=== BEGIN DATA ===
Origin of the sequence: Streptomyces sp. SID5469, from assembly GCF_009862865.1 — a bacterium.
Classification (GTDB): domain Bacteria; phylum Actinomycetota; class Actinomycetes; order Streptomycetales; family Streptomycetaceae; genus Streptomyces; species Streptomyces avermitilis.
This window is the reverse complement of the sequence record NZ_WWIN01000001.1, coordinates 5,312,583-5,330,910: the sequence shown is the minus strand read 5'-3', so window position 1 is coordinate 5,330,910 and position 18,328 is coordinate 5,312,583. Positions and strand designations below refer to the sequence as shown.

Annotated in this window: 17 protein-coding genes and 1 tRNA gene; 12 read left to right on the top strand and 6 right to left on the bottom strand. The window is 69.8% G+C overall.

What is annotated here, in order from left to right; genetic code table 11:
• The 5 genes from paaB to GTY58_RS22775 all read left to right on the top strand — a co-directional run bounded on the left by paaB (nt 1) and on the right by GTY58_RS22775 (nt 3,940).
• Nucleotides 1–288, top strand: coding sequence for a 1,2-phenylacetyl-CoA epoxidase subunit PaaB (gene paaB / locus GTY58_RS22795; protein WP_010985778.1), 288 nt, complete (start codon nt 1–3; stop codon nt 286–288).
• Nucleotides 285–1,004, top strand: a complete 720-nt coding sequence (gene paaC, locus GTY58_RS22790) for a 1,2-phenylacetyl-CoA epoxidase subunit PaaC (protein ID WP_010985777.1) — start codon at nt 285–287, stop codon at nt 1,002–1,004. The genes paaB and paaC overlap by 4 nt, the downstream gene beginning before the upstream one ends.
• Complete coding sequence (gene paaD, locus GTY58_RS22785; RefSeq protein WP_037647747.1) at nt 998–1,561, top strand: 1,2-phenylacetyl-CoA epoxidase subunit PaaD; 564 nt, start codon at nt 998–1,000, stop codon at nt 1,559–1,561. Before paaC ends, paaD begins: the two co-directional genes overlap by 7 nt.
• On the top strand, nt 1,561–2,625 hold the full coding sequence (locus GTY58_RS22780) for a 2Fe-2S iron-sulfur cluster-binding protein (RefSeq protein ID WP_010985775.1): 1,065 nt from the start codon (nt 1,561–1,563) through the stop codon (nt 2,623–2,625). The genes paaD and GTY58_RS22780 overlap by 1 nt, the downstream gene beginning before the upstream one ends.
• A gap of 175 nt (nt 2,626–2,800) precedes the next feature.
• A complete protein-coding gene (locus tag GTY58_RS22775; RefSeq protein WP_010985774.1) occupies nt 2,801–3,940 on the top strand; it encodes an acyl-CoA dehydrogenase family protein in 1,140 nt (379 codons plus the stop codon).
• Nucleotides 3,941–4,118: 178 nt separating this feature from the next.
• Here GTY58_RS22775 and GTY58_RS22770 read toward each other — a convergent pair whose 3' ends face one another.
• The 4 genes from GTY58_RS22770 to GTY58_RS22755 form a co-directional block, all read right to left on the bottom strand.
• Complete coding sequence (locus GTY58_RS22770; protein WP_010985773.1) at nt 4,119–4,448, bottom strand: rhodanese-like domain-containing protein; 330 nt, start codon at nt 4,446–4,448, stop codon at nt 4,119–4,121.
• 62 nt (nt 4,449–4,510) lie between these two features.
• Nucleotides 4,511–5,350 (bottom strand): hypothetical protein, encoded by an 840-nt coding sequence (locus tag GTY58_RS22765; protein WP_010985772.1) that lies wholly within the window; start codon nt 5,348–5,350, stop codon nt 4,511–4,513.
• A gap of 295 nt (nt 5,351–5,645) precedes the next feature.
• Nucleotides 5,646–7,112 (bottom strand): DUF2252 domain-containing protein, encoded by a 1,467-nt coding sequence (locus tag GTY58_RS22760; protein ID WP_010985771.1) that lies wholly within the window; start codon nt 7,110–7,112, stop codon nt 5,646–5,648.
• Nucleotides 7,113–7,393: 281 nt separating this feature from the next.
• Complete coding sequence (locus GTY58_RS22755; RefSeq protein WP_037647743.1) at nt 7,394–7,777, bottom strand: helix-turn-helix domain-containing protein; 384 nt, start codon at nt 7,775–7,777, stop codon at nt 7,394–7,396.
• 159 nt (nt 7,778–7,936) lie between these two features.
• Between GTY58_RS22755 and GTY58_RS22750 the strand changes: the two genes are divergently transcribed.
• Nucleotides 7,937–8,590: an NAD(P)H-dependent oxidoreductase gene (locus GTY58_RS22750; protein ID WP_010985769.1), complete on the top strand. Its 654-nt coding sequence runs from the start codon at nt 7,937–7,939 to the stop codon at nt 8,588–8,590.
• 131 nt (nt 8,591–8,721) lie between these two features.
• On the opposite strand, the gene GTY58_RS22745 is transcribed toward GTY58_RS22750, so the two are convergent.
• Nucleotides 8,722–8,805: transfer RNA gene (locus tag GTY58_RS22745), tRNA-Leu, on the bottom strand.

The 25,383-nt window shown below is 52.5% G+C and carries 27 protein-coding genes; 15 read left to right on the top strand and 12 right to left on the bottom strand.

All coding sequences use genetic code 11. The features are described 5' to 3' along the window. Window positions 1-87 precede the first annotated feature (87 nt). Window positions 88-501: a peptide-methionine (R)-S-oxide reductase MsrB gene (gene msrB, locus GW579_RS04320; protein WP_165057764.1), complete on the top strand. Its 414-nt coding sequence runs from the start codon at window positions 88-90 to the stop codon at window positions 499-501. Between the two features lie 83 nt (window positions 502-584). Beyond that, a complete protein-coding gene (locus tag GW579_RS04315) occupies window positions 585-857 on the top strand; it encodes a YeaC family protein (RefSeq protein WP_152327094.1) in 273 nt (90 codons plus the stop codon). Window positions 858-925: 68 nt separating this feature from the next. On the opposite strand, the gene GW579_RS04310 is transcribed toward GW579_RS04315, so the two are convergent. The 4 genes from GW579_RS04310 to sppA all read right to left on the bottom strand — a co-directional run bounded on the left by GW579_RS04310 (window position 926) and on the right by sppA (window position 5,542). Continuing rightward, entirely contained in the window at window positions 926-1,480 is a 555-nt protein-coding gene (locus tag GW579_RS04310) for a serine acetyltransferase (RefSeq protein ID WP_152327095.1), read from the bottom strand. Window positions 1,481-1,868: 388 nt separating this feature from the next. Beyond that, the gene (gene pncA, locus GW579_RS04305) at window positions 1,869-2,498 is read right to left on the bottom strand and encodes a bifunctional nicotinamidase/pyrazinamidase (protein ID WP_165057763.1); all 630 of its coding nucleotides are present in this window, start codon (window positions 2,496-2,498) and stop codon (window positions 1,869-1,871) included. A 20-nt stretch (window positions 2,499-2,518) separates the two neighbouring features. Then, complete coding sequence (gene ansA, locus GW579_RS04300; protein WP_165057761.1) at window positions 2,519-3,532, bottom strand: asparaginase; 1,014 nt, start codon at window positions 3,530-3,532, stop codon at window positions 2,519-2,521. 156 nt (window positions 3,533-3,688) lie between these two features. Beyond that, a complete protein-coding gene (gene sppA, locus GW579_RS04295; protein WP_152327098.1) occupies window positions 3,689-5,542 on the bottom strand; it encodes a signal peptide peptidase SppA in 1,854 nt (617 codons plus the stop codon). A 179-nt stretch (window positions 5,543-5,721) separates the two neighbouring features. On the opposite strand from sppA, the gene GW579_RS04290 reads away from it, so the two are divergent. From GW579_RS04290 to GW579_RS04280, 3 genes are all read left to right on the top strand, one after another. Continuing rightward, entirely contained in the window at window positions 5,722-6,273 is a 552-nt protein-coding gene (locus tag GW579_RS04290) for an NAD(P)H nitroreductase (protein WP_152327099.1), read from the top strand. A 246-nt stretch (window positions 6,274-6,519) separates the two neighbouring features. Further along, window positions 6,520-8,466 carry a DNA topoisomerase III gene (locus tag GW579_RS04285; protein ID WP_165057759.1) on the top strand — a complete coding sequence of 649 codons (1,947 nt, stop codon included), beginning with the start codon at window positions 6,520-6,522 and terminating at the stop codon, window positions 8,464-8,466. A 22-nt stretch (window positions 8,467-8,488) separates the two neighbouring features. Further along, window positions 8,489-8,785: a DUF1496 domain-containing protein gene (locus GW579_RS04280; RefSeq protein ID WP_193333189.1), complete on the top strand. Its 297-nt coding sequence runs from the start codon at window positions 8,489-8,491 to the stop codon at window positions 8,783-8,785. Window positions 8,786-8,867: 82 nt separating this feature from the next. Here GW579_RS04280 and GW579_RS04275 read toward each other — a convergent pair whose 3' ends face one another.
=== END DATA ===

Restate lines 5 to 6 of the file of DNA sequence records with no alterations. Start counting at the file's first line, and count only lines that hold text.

What is annotated here, in order from left to right; genetic code table 11:
• The 5 genes from paaB to GTY58_RS22775 all read left to right on the top strand — a co-directional run bounded on the left by paaB (nt 1) and on the right by GTY58_RS22775 (nt 3,940).